Dentists Rumble Over Rules
Mar 13th 2023
Mary Gadbois thought she was being singled out last year when the
Missouri Dental Board put her on probation for violating state rules
that govern dentists’ advertising.
Rather than simply stew, the Columbia dentist filed "about 30" complaints with the dental panel about other dentists who advertise in the Yellow Pages.
But Gadbois, of Cherry Hill Dental Associates Inc., hasn’t necessarily gotten the results she wanted.
"I’ve sent in the same dentist like six times in a row," she said in an interview last week. "Nothing happens."
Gadbois’ case highlights the rumblings in Missouri’s dental industry in the wake of new advertising restrictions implemented at the end of 2002.
Advertising complaints submitted to the dental board jumped from 19 in fiscal 2004 to 101 last year. Observers say other dentists are often behind the complaints, and the dental board - made up of volunteers appointed by the governor - is trying to figure out whether the rules should be changed again.
"We deal with much more serious issues," said Rolfe McCoy, a Chillicothe dentist and member of the board. "We’re trying to clean this up so that it isn’t an issue."
The rules implemented in 2002 require dentists to attach disclaimers to ads in a variety of situations. Specialty areas such as "implant dentistry," for example, are not recognized by the American Dental Association, and an ad touting those services must say that they require no specific training.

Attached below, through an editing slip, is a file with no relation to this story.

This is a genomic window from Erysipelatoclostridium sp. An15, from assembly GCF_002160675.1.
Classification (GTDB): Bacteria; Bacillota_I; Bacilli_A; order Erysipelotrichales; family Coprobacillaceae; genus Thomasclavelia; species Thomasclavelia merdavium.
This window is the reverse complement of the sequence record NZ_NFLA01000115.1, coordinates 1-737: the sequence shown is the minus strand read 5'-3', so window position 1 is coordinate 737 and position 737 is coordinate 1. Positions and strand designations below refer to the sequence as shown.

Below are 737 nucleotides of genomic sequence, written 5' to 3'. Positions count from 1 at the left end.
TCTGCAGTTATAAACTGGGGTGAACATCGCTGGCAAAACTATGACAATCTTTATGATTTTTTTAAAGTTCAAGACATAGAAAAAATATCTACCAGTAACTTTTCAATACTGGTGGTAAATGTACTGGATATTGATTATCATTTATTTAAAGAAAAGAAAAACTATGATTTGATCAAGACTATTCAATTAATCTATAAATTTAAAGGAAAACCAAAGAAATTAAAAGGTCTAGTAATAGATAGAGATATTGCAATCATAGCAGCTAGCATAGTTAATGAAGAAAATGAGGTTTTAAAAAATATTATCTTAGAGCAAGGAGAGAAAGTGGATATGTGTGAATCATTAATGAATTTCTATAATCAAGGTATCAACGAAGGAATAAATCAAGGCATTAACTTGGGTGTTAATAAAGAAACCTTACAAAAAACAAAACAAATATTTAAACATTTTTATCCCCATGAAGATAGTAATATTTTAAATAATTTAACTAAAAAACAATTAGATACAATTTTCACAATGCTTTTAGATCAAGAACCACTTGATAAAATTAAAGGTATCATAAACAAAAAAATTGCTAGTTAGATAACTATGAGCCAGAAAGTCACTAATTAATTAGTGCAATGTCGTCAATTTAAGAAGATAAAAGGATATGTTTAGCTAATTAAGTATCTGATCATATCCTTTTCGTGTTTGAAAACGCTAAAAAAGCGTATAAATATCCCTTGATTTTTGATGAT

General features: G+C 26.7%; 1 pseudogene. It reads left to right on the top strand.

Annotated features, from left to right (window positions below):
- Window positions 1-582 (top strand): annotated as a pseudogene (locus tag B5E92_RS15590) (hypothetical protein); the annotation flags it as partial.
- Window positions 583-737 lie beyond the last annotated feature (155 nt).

Although implant dentistry - which uses metal anchors to allow the installation of crowns or replacement teeth - might not be officially recognized as a specialty area, some practitioners get additional training in the field. That could explain why a proposed change to the rule, circulated this year, would exempt specialists from using disclaimers if they received extra training.
Critics don’t like that idea. Guy Bates Jr., a Springfield dentist on the Missouri Dental Association’s board of trustees, said it "made no sense" that a specialist wouldn’t have to include a disclaimer. If it’s misleading for a general dentist to imply a specialty exists when it doesn’t, he said, the same should be true of specialists. He also highlighted the issue of cosmetic dentistry, saying he has lost patients who thought they were switching to a cosmetic specialist.
"There is no ADA-recognized specialty in cosmetics," he said. "Sadly, the public doesn’t realize that."
The message might be getting through to dentists, however. A glance at Columbia’s CenturyTel "Opportunity Pages" reveals several dentists who advertised cosmetic dentistry with no disclaimers last year. Those ads carried no such references or included disclaimers in this year’s edition.
In fact, at a hearing earlier this month, Gadbois displayed a copy of a St. Louis phone book with an ad on the cover. She said in an interview that the ad featured the president of the dental board but lacked the proper disclaimer.
Sharlene Rimiller, the board’s executive director, said it generally responds to complaints instead of searching through the phone book for violations. She noted that dentists usually get two strikes before facing disciplinary action.
Gadbois’ case was somewhat different because she was already on probation for an unrelated matter when the board sanctioned her for noncompliant ads.
She got the message. The Columbia dentist told board members at a hearing that she now wraps disclaimers around free toothbrushes she gives to patients.